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Sukh and Sikhee

Sadhu Singh*

Sukh is the summum bonum of all laws of nature, which include in it all the mundane and spiritual yearnings of the human beings. All living creatures yearn for Sukh. According to the Dictionary, Sukh means comfort, pleasure, happiness, facility, amenity, delight, welfare and well-being. Sukh in Gurmat not only includes all the above-mentioned meanings but also adds to it the peace and grace of the Almighty. Sikhee has been defined as discipleship and studentship. A follower of Sikhee is a life-long learner of Sikh Dharam. The Great Guru grants life-long prosperity and sound health to the Sikh. If a Sikh is unhappy, depressed, poor and suffering from diseases, then he/she has not understood and followed the Sikh way of life. A Sikh helps others and gets help from others in his/her endeavours. A Sikh showers love and affection on others, which gets reciprocated.

One is blessed with the Happiness, worry is banished.1

Many persons do not get Sukh because they seek it in the outside world. Sukh is a state of mind. As John Milton says in Paradise Lost, “The mind is its own place, and in itself can make a heaven of hell, a hell of heaven.”

The giver of peace shall abide in thy mind.2

Sukh cannot be obtained from the material things alone but one has to adapt oneself to the inner contemplative life.

There is no peace in earning much wealth.
There is no peace in beholding dance and drama.
There is no bliss in conquering many countries.
All the pleasures are obtained by hymning the Lord’s Praise.3

One has to follow the Gurmat way of life which has been practically lived by the Gurus and their devotees. The three cardinal virtues – Kirat Karna (honest labour), Nam Japna (devotion of God), Wand Chhakana (sharing with the needy) of Sri Guru Nanak Dev Ji are a patent guarantee to Sukh. Balanced views of living worldly as well as spiritual life ultimately leads to Sukh. This is not only a hypothesis but also a living reality. It has been demonstrated by Guru Sahiban by living a life according to these principles. This is within the reach of everyone.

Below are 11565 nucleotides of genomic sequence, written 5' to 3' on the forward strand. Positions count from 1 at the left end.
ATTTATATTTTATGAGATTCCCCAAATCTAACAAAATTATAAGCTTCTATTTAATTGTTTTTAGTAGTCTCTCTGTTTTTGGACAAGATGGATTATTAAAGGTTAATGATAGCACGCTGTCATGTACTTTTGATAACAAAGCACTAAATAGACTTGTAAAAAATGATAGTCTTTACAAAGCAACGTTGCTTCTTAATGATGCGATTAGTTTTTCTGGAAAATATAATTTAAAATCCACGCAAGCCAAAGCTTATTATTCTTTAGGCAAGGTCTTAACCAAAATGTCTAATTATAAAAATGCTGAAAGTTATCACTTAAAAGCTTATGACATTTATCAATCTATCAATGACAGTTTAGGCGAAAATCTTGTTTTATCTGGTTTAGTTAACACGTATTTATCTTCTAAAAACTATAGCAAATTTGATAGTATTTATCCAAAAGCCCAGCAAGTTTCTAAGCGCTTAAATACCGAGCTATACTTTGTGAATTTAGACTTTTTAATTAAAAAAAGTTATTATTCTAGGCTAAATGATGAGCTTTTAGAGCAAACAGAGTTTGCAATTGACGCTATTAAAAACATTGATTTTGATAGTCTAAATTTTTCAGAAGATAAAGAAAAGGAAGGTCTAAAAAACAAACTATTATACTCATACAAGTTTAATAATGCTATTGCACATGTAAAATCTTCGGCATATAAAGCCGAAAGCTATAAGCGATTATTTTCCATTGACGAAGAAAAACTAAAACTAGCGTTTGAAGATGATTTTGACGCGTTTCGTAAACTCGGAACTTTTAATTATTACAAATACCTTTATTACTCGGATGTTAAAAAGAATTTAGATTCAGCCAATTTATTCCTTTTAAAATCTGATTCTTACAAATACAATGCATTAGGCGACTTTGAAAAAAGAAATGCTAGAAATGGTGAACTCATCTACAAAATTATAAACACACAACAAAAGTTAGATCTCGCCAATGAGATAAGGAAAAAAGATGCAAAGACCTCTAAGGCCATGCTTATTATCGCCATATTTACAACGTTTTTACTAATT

The home, mansion and pleasures are there,
Where Thou art heartily remembered.
Nanak! The worldly grandeurs are like evil friends.4

When one enjoys Sukh at home he will surely enjoy Sukh in the world. In order to spread Sukh in the world one should not become impediment to the Sukh of others.

The Sikh Dharam was conceived as a dynamically evolving faith. The same spirit energised the ten Gurus and they made their contribution in its evolution:

Same is the Divine Light and same the department.
The king (Nanak) has merely changed his body.5

Guru Gobind Singh consecrated the Khalsa Panth and gave it the responsibility to evolve further. The Gurus infused in the Khalsa Panth intense love for freedom – political, social, intellectual and spiritual. Thus, the Sikh Dharam accomplished the outstanding landmarks of spiritual advancement. The Sikh ideal of spiritual life is not only a saint-at-peace but also to be Guru’s knight-at-arms. Sri Guru Granth Sahib covers full five centuries of India’s spiritual treasure. Mankind has found peace, liberation and answers to the ultimate destiny, i.e., Sukh. Persons who delve deep into the study of Sri Guru Granth Sahib have realized an amazing life full of mystique and grace, i.e., the Parm Sukh. The following shabads have been selected from Sri Guru Granth Sahib for the realization of Sukh.

In Thine service is eternal peace.6
Happiness is obtained by service.7
An ocean of peace is in the Name of God.8
The dispenser of peace is the one Lord.9
Joy has welled up and the bugles of joy play incessantly.10
I am blessed with comfort, peace and celestial bliss.11
I have obtained Peace and wealth in God’s name.12
The Creator, the Embodiment of mercy confers all comforts.13

After perusing the above-mentioned shabads from Sri Guru Granth Sahib and many more, we come to the conclusion that the quintessence of Sukh are Seva, Simran and the Grace of the Guru.



1 ;[y fsj e' gqkgs G:' fustB rJh gokfJ .. d;w rqzE 892-2
2 ;[y dksk s/o? wB .. Guru Granth Sahib, p 851
3 ;[y Bkjh pj[s? XfB ykN/ .. ;[y[ Bkjh g/y/ fBofs BkN/ ..
;[y[ Bkjh pj[ d/; ewkJ/ .. ;op ;[yk jfo jfo r[D rkJ/ ..
Guru Granth Sahib, p 1147
4 xo wzdo y[;hnk sjh ij s{ nktfj fufs ..
d[Bhnk ehnk tfvnkJhnk BkBe ;fG e[fws ..
Guru Granth Sahib, p 319.
5 i’fs Ujk i[rfs ;kfJ ;fj ekfJnk c/fo gbNhn? .. Guru Granth Sahib, p 966.
6 ;[y ;/tk nzdfo ofyn? .. Guru Granth Sahib, p 72
7 ;[y j't? ;/t ewkDhnk .. Guru Granth Sahib, p 25
8 ;[y ;kro[ jfo Bkw[ j? .. Guru Granth Sahib, p 29
9 ;[y dksk jfo J/e[ j? .. Guru Granth Sahib, p 1132
10 ;[y T[gi/ pki/ nBjd .. Guru Granth Sahib, p 806
11 ;[y ;Kfs ;ji nkBd.. Guru Granth Sahib, p 819
12 ;[y ;zgfs jfo Bkw .. Guru Granth Sahib, p 402
13 ;[y ;w{j eo[Dk w? eosk .. Guru Granth Sahib, p 1218


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